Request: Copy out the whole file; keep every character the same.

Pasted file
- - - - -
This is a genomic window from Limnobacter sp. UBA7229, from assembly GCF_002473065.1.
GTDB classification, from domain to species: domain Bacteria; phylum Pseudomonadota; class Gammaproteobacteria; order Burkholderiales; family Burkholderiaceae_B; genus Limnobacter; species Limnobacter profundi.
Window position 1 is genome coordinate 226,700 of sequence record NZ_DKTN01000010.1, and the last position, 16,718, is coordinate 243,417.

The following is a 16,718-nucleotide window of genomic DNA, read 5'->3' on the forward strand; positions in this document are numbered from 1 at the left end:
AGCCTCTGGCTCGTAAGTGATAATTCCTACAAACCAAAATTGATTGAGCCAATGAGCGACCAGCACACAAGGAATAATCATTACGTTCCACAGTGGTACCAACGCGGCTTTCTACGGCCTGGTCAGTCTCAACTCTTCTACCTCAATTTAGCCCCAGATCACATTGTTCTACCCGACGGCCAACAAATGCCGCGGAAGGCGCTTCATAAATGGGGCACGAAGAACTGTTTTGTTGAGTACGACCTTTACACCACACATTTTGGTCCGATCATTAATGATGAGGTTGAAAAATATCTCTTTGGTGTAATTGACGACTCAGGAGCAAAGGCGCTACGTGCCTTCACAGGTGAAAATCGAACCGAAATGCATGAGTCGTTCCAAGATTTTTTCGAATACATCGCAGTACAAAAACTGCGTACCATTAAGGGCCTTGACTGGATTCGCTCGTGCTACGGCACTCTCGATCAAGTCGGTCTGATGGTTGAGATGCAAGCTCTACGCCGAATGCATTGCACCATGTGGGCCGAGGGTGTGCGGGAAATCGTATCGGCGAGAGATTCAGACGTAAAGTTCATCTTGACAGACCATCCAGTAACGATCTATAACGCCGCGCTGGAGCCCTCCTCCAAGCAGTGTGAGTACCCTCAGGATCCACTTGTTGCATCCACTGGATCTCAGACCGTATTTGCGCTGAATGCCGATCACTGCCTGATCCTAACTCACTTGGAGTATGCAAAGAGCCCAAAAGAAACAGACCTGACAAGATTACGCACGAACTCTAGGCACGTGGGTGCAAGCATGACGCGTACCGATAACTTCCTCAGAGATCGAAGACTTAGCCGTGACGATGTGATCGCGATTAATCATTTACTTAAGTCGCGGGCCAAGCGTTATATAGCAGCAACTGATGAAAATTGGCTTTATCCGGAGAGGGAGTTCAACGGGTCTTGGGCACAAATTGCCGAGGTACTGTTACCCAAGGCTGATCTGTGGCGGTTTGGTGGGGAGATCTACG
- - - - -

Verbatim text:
This is a genomic window from Limnobacter sp. UBA7229, from assembly GCF_002473065.1.
GTDB classification, from domain to species: domain Bacteria; phylum Pseudomonadota; class Gammaproteobacteria; order Burkholderiales; family Burkholderiaceae_B; genus Limnobacter; species Limnobacter profundi.
Window position 1 is genome coordinate 226,700 of sequence record NZ_DKTN01000010.1, and the last position, 16,718, is coordinate 243,417.

The following is a 16,718-nucleotide window of genomic DNA, read 5'->3' on the forward strand; positions in this document are numbered from 1 at the left end:
AGCCTCTGGCTCGTAAGTGATAATTCCTACAAACCAAAATTGATTGAGCCAATGAGCGACCAGCACACAAGGAATAATCATTACGTTCCACAGTGGTACCAACGCGGCTTTCTACGGCCTGGTCAGTCTCAACTCTTCTACCTCAATTTAGCCCCAGATCACATTGTTCTACCCGACGGCCAACAAATGCCGCGGAAGGCGCTTCATAAATGGGGCACGAAGAACTGTTTTGTTGAGTACGACCTTTACACCACACATTTTGGTCCGATCATTAATGATGAGGTTGAAAAATATCTCTTTGGTGTAATTGACGACTCAGGAGCAAAGGCGCTACGTGCCTTCACAGGTGAAAATCGAACCGAAATGCATGAGTCGTTCCAAGATTTTTTCGAATACATCGCAGTACAAAAACTGCGTACCATTAAGGGCCTTGACTGGATTCGCTCGTGCTACGGCACTCTCGATCAAGTCGGTCTGATGGTTGAGATGCAAGCTCTACGCCGAATGCATTGCACCATGTGGGCCGAGGGTGTGCGGGAAATCGTATCGGCGAGAGATTCAGACGTAAAGTTCATCTTGACAGACCATCCAGTAACGATCTATAACGCCGCGCTGGAGCCCTCCTCCAAGCAGTGTGAGTACCCTCAGGATCCACTTGTTGCATCCACTGGATCTCAGACCGTATTTGCGCTGAATGCCGATCACTGCCTGATCCTAACTCACTTGGAGTATGCAAAGAGCCCAAAAGAAACAGACCTGACAAGATTACGCACGAACTCTAGGCACGTGGGTGCAAGCATGACGCGTACCGATAACTTCCTCAGAGATCGAAGACTTAGCCGTGACGATGTGATCGCGATTAATCATTTACTTAAGTCGCGGGCCAAGCGTTATATAGCAGCAACTGATGAAAATTGGCTTTATCCGGAGAGGGAGTTCAACGGGTCTTGGGCACAAATTGCCGAGGTACTGTTACCCAAGGCTGATCTGTGGCGGTTTGGTGGGGAGATCTACG